Employer Liability

by Andrew Miller on December 4, 2012

  • SumoMe

Employer liability basically holds a company liable for any misconduct, harm or malice caused by your employees, whether they are inflicted on customers, coworkers or even complete strangers. An employer is held legally responsible for any wrongdoing done by an employee who is acting within the scope of employment. Basically, the employer can be held liable if the employee was acting on their behalf, carrying out company business or doing their job while the victim was harmed.

This rule is very simple and can be compared to parents being held responsible for their children’s bad behavior. An employer has a duty to the public, to its own employees and to the community to employ reputable and honest workers. If this employee is acting on behalf of the business and is being asked to risk injuring another party, the company should be held liable. If the employee was acting out of purely personal motives, however, an employer may not be responsible. Here are a few examples; we’ll take the responsibility of a car accident:

1)      A pizza parlor offers a 30 minute delivery guarantee on all orders under $50. If the driver is late, they are penalized at work, which makes them drive faster and more careless to avoid the penalty. If the pizza driver gets into an accident because of the 30-minute delivery guarantee, the company can be held liable

2)      A sales company gives employees access to company cars during the 9-5 hours of the work week to visit potential clients. One employee decides on a Friday to borrow the car for the weekend without permission and gets into an accident. This employee acted in his own interest and would likely be held responsible for not only the accident, but taking the company car off hours.

3)      A moving truck for a company has been neglected by both employee and employer, and when the brakes malfunction, the truck causes an accident. This may seem like a gray area, but the ultimate responsibility would fall on the employer for not making sure their employee was keeping up with the truck. The safety of the vehicle is their responsibility.

If your company is sued based on the wrongdoing of an employee, your victim won’t have to prove that you should have known the employee would have caused them harm. If the employee caused injury while acting in the scope of employment (take the example of the moving truck, simply driving from one location to another) then the responsibility falls on the employer.

There is a different legal theory under employer liability as well, called ‘”negligent hiring” or “negligent retention,” which accuses an employer of hiring or keeping an employee that is a potential danger to coworkers, customers and strangers. This rule can actually extend outside of the scope of employment and can even be used to hold an employer responsible for employees’ violent crimes while working. This theory of employer liability is harder to prove, since the employer had to know (or should have known) that this applicant or employee was unfit for the job or a danger to the community. An example of negligent hiring would be hiring a daycare employee without running a criminal background check.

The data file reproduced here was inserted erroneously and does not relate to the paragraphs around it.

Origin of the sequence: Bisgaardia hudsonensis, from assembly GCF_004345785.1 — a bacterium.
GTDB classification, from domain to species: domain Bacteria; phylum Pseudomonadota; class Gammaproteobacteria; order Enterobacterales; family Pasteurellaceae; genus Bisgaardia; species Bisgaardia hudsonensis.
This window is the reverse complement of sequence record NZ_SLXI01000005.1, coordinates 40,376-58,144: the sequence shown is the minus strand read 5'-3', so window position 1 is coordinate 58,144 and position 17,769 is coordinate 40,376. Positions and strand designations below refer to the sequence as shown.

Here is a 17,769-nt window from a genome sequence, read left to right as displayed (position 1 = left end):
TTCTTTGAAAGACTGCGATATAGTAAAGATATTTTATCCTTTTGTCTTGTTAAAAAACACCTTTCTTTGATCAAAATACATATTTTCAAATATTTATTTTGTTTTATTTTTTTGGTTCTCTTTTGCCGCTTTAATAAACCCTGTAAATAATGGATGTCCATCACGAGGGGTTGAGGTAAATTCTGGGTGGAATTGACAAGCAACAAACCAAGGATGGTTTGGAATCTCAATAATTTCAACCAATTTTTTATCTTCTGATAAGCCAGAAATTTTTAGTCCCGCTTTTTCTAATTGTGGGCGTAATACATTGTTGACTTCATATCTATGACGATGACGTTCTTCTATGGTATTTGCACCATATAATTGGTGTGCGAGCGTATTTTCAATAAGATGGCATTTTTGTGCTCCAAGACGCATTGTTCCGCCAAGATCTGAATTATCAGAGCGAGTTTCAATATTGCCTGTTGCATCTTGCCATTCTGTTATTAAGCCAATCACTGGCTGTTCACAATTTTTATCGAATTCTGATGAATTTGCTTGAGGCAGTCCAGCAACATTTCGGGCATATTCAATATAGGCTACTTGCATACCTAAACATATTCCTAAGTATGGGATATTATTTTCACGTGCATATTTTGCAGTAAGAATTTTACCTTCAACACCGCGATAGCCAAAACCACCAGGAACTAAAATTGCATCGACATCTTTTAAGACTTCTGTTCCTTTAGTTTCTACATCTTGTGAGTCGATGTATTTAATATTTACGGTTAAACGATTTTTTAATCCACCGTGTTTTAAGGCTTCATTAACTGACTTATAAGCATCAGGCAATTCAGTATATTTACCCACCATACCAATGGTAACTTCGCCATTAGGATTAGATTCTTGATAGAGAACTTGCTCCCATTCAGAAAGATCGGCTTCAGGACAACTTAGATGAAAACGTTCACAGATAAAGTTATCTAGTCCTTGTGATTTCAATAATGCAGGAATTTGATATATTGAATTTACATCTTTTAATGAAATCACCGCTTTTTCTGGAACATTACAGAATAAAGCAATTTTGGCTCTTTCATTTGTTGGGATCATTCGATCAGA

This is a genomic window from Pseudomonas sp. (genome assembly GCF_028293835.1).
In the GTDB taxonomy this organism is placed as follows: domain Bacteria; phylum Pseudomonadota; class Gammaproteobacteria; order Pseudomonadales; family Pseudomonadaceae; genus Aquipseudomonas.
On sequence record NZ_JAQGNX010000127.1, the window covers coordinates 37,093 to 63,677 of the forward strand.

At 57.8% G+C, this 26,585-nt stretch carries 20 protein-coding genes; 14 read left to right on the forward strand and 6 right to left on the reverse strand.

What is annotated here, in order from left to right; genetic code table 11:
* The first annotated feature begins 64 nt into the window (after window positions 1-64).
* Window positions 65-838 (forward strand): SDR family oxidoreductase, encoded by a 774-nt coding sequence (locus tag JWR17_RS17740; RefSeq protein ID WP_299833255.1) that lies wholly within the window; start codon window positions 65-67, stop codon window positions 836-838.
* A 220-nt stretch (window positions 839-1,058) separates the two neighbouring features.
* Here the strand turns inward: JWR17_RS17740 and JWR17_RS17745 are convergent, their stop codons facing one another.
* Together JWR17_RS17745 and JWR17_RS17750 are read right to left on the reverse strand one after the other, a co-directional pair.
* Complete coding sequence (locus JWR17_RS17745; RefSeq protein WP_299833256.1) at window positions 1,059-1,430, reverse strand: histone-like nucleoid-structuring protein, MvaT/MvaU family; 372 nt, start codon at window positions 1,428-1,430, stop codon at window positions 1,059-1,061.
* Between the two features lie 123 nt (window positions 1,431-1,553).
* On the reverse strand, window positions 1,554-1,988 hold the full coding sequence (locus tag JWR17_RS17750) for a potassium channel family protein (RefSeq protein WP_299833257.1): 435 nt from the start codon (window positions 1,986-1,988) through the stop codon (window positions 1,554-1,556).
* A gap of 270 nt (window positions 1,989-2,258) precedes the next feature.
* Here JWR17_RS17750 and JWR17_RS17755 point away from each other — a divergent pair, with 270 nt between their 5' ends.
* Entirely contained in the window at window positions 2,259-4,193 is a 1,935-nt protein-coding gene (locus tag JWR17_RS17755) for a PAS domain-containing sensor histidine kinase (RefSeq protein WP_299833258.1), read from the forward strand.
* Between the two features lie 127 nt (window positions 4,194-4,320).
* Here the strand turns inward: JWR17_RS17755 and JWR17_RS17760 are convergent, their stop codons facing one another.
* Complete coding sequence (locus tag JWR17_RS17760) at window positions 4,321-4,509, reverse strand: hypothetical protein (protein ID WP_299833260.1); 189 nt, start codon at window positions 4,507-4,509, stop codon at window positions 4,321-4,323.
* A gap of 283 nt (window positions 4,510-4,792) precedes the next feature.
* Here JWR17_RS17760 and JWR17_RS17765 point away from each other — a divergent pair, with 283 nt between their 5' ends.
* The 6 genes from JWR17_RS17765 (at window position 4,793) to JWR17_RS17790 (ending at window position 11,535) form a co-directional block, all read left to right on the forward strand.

The Joye Law Firm has over 110 combine years of litigation experience.  Joye Law Firm specializes in a variety of Liability claims and should be contacted immediately if you have been a victim or suffered property damage as a result an employer’s negligence of their employees.

Andrew Miller
Andrew Miller is an experienced Social Media expert and Author. He has worked in marketing for over a decade and finds his passion in bringing concepts to life for the world to enjoy. He is also an avid legal blogger and currently working on a book with his wife about social entrepreneurship. He is a true Socialpreneur and finds that his goal in life is to be an agent for positive social change through both his writing and business endeavors.
Andrew Miller
  • http://hazardsatwork.blogspot.co.uk specialist injury at work compensation solicitors

    An employer is also vicariously liable for the wrongful acts of an employee committed in the course of that person’s employment. In many circumstances, liability will also be imposed on the employer even if the employee has acted beyond the scope of employment. However, an employer is usually not liable for a wrongful act committed by an independent contractor.

Previous post:

Next post: